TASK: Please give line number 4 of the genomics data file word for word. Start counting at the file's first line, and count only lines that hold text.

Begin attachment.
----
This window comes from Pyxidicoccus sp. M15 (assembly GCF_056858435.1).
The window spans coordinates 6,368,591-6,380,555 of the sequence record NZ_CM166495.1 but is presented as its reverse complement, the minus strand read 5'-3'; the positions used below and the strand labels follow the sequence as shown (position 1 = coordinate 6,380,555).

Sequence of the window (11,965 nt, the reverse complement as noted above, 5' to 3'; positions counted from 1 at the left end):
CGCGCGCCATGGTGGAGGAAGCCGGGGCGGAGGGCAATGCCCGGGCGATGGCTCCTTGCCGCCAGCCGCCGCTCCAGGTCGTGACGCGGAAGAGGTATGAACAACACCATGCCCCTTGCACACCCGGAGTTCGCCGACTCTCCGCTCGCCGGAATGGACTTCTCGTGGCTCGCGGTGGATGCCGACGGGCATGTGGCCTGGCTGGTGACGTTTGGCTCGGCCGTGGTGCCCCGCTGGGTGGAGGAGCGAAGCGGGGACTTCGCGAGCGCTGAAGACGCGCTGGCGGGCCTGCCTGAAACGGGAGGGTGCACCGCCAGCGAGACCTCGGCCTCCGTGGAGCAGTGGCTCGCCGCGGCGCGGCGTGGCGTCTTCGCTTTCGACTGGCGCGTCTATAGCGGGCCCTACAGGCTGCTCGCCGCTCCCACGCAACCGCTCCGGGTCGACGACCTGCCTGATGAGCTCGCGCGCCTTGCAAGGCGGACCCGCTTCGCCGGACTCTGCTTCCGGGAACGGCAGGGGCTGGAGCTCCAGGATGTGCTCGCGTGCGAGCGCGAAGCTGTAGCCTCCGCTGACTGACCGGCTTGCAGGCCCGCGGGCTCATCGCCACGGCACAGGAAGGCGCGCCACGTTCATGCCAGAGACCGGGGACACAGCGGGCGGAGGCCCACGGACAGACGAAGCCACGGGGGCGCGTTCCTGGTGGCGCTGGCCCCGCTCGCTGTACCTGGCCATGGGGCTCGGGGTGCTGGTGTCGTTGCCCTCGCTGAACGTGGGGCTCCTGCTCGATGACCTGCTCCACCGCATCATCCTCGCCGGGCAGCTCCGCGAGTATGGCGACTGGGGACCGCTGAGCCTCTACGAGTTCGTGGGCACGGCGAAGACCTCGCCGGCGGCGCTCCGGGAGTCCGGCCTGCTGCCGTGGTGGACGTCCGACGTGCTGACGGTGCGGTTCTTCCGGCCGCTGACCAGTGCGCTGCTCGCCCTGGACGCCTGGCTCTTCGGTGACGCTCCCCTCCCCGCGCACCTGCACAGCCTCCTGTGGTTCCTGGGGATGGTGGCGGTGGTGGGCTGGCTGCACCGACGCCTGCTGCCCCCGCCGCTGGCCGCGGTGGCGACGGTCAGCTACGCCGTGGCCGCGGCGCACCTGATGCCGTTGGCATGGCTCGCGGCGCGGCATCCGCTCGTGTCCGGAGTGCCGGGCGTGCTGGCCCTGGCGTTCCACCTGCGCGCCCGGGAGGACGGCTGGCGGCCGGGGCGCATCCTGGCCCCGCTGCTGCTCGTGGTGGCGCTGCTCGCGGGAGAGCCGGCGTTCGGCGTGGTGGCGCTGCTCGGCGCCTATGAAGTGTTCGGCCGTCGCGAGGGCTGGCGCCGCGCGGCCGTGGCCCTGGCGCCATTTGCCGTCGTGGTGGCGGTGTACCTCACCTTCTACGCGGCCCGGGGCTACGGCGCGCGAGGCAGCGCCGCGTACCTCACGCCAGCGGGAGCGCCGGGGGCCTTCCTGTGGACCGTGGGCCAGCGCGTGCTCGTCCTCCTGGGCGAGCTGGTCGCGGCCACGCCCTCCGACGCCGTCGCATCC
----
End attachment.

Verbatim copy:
CGCGCGCCATGGTGGAGGAAGCCGGGGCGGAGGGCAATGCCCGGGCGATGGCTCCTTGCCGCCAGCCGCCGCTCCAGGTCGTGACGCGGAAGAGGTATGAACAACACCATGCCCCTTGCACACCCGGAGTTCGCCGACTCTCCGCTCGCCGGAATGGACTTCTCGTGGCTCGCGGTGGATGCCGACGGGCATGTGGCCTGGCTGGTGACGTTTGGCTCGGCCGTGGTGCCCCGCTGGGTGGAGGAGCGAAGCGGGGACTTCGCGAGCGCTGAAGACGCGCTGGCGGGCCTGCCTGAAACGGGAGGGTGCACCGCCAGCGAGACCTCGGCCTCCGTGGAGCAGTGGCTCGCCGCGGCGCGGCGTGGCGTCTTCGCTTTCGACTGGCGCGTCTATAGCGGGCCCTACAGGCTGCTCGCCGCTCCCACGCAACCGCTCCGGGTCGACGACCTGCCTGATGAGCTCGCGCGCCTTGCAAGGCGGACCCGCTTCGCCGGACTCTGCTTCCGGGAACGGCAGGGGCTGGAGCTCCAGGATGTGCTCGCGTGCGAGCGCGAAGCTGTAGCCTCCGCTGACTGACCGGCTTGCAGGCCCGCGGGCTCATCGCCACGGCACAGGAAGGCGCGCCACGTTCATGCCAGAGACCGGGGACACAGCGGGCGGAGGCCCACGGACAGACGAAGCCACGGGGGCGCGTTCCTGGTGGCGCTGGCCCCGCTCGCTGTACCTGGCCATGGGGCTCGGGGTGCTGGTGTCGTTGCCCTCGCTGAACGTGGGGCTCCTGCTCGATGACCTGCTCCACCGCATCATCCTCGCCGGGCAGCTCCGCGAGTATGGCGACTGGGGACCGCTGAGCCTCTACGAGTTCGTGGGCACGGCGAAGACCTCGCCGGCGGCGCTCCGGGAGTCCGGCCTGCTGCCGTGGTGGACGTCCGACGTGCTGACGGTGCGGTTCTTCCGGCCGCTGACCAGTGCGCTGCTCGCCCTGGACGCCTGGCTCTTCGGTGACGCTCCCCTCCCCGCGCACCTGCACAGCCTCCTGTGGTTCCTGGGGATGGTGGCGGTGGTGGGCTGGCTGCACCGACGCCTGCTGCCCCCGCCGCTGGCCGCGGTGGCGACGGTCAGCTACGCCGTGGCCGCGGCGCACCTGATGCCGTTGGCATGGCTCGCGGCGCGGCATCCGCTCGTGTCCGGAGTGCCGGGCGTGCTGGCCCTGGCGTTCCACCTGCGCGCCCGGGAGGACGGCTGGCGGCCGGGGCGCATCCTGGCCCCGCTGCTGCTCGTGGTGGCGCTGCTCGCGGGAGAGCCGGCGTTCGGCGTGGTGGCGCTGCTCGGCGCCTATGAAGTGTTCGGCCGTCGCGAGGGCTGGCGCCGCGCGGCCGTGGCCCTGGCGCCATTTGCCGTCGTGGTGGCGGTGTACCTCACCTTCTACGCGGCCCGGGGCTACGGCGCGCGAGGCAGCGCCGCGTACCTCACGCCAGCGGGAGCGCCGGGGGCCTTCCTGTGGACCGTGGGCCAGCGCGTGCTCGTCCTCCTGGGCGAGCTGGTCGCGGCCACGCCCTCCGACGCCGTCGCATCC